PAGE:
Ketosis Sucks! -or- You Feel Terrible; That’s How You Know It’s Working

By Dr Ernst
March 21, 2018

If you are just starting out on your ketogenic journey, a well-intentioned friend, skeptical naysayer, or even your health coach or doctor might have warned you about the dreaded “keto flu.”

Yep, it’s a thing. I’ve seen it manifest in many ways. Some folks transition into ketosis without so much as a whimper. Others are dragged kicking and screaming into health. Symptoms vary, but there are a few that seem to come up more consistently than others. This includes:

  • Brain fog, inability to fully concentrate, just a general sense of mental slowness
  • Headache
  • Might have short dizzy spells, especially when you stand up
  • Cravings for sugar and/or carbs
  • Dry mouth, bad breath (keto breath it’s called), a metallic or strangely sweet taste in your mouth
  • Difficulty sleeping
  • Some cold-like symptoms, like sneezing, runny nose, cough, etc… hence the “keto flu” nickname
  • Hair loss or hair growth. It seems more common for women to complain about hair loss on their head and a bit of growth in less desirable areas
  • For women, there might be some changes to your menstrual cycle. This is not easy to predict. It might be longer. It might be shorter. It might come earlier… or later. Something to be aware of, because these changes seems rather common.

For the most part, these will only last a few days, maybe a week on the outside. They subside and a sort of keto euphoria takes its place. This might include such symptoms as:

  • Heightened mental clarity
  • Reduced appetite
  • More energy
  • More restful sleep
  • And of course, WEIGHT LOSS

Mitigating the Symptoms

It is unfortunate that many people get a headache or a particularly bad craving and give up before the real benefits of ketosis are able to kick in.

For those of you reading this while in the thick of it, DON’T GIVE UP! These symptoms will subside shortly and a greater sense of well being and health are just around the corner. That’s a promise.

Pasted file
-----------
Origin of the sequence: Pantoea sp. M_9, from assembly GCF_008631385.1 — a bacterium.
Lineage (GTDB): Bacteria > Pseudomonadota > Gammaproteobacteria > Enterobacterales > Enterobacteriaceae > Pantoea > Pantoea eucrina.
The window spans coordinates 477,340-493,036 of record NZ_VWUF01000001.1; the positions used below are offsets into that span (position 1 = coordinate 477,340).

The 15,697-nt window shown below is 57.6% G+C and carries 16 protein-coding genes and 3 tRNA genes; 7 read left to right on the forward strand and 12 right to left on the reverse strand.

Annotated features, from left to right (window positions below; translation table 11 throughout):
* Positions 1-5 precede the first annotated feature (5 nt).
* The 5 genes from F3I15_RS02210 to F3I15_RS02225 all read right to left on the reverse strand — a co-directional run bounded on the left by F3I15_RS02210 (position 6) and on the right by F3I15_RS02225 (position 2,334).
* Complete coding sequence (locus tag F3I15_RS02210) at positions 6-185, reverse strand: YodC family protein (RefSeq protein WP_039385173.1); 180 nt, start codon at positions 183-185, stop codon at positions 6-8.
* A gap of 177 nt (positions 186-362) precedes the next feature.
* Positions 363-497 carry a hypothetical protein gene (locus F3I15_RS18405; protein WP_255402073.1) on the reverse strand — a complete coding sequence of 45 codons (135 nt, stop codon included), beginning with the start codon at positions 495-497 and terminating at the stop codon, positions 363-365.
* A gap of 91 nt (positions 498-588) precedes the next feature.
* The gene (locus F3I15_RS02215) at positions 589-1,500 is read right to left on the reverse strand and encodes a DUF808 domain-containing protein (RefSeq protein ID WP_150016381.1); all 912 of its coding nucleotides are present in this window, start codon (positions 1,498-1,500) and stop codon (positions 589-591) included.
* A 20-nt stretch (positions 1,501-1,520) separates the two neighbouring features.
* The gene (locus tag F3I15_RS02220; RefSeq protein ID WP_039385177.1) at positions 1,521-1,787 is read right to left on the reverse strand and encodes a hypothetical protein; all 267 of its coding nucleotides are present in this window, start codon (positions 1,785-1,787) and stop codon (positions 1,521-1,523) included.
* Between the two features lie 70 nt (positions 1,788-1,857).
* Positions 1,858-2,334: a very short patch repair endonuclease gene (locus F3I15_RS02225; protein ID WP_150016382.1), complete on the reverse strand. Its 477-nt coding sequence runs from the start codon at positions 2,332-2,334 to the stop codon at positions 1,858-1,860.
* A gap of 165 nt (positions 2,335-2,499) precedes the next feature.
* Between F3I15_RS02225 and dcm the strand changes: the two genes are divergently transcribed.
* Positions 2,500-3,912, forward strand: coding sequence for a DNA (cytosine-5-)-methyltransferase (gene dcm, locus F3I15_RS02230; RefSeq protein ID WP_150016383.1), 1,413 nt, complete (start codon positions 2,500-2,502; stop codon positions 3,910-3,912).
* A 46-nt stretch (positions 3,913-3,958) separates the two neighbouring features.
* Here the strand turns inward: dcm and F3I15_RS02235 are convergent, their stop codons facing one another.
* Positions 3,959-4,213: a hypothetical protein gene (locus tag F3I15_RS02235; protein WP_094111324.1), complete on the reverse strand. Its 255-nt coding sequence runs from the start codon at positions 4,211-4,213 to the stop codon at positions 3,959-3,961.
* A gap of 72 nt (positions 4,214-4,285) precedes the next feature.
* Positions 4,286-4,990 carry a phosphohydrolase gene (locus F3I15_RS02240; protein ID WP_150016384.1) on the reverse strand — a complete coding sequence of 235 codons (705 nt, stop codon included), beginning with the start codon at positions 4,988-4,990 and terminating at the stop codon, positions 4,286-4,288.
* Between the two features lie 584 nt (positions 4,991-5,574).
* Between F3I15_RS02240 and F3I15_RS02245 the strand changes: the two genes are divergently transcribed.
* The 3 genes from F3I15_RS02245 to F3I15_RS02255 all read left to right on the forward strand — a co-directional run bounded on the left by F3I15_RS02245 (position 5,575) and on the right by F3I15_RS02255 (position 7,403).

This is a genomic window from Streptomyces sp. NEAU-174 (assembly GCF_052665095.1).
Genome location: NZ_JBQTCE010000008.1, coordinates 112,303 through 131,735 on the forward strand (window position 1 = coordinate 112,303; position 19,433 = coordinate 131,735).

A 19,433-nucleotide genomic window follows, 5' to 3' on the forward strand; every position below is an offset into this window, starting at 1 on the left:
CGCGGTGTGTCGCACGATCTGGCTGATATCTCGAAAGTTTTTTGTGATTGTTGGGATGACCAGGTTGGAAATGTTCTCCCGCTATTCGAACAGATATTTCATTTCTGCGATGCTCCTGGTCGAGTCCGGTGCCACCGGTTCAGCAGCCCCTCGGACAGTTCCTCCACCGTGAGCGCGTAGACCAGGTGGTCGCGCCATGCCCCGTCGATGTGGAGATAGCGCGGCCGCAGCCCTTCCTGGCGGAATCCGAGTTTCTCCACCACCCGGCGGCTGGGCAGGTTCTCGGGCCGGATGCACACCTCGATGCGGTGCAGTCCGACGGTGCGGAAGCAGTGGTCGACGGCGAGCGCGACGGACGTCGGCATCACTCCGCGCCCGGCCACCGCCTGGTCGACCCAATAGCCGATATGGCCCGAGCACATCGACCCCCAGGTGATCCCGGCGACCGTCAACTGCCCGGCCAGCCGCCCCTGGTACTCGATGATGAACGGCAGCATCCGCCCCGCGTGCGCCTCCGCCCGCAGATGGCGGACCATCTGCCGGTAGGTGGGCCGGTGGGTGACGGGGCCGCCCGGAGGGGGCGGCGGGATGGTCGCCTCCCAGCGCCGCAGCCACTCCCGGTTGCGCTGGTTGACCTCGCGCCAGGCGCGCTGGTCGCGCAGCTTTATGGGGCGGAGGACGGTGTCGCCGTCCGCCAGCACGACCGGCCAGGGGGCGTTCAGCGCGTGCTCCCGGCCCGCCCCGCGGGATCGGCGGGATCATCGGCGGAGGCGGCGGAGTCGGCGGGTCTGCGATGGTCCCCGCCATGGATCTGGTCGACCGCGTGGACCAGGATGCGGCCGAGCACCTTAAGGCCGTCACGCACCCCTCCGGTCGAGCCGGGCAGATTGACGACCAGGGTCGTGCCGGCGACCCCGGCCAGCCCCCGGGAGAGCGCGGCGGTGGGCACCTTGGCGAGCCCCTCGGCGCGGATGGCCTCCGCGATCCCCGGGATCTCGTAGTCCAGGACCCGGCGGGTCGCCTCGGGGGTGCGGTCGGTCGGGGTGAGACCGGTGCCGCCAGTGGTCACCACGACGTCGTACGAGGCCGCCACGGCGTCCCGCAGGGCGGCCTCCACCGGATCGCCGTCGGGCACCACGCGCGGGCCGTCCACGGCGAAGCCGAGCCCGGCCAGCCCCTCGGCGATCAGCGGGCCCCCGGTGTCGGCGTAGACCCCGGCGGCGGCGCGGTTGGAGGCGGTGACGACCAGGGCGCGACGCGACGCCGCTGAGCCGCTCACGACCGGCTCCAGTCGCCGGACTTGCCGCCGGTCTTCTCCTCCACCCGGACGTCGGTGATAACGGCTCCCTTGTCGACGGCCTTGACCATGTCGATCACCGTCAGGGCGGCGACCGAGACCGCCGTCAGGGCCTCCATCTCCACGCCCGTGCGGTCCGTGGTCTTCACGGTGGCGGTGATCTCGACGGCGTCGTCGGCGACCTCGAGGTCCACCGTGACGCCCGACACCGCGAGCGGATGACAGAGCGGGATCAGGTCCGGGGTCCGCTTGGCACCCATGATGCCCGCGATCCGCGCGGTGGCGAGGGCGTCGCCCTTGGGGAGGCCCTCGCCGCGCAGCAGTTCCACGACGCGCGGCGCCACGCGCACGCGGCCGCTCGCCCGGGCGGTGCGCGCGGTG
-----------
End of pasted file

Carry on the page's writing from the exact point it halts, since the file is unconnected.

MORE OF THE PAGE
That being said, there are some things you can do before “keto flu” sets in or while it’s happening to make you feel better.

The first thing is, DRINK MORE WATER! Like, right now. Go drink some water, then come back and finish the article.

Second, go for a walk outside. It takes your mind off of cravings. It gives you a greater sense of peace. It straightens your back and gets your blood flowing. And it reduces stress–and your body is stressed right now. It’s not accustomed to a lack of sugar and carbs and it is attempting a revolution.

Third, get some support. If you have a health coach, tell them what’s going on. They may have suggestions tailored for you, or they might have words of wisdom and comfort. And plus, they aren’t going to let you give up. If you have friends or family that are enthusiastic about keto, talk to them too!

Journal about your experience. Every day, spend 10-15 minutes describing what you’ve eaten (or not eaten) and how you feel. This is a great way to track and appreciate your progress over time. And it will surely encourage you to keep up the good work!

Ketosis is worth the temporary discomfort and hardship. Anything valuable is. Take these symptoms in stride, sit in your discomfort for a few days. It can indeed be unpleasant, but I haven’t met a person who made it through that initial “trial by fire” and didn’t consider it a turning point in their health–and their life.


Share on twitter
Share on pinterest
Share on facebook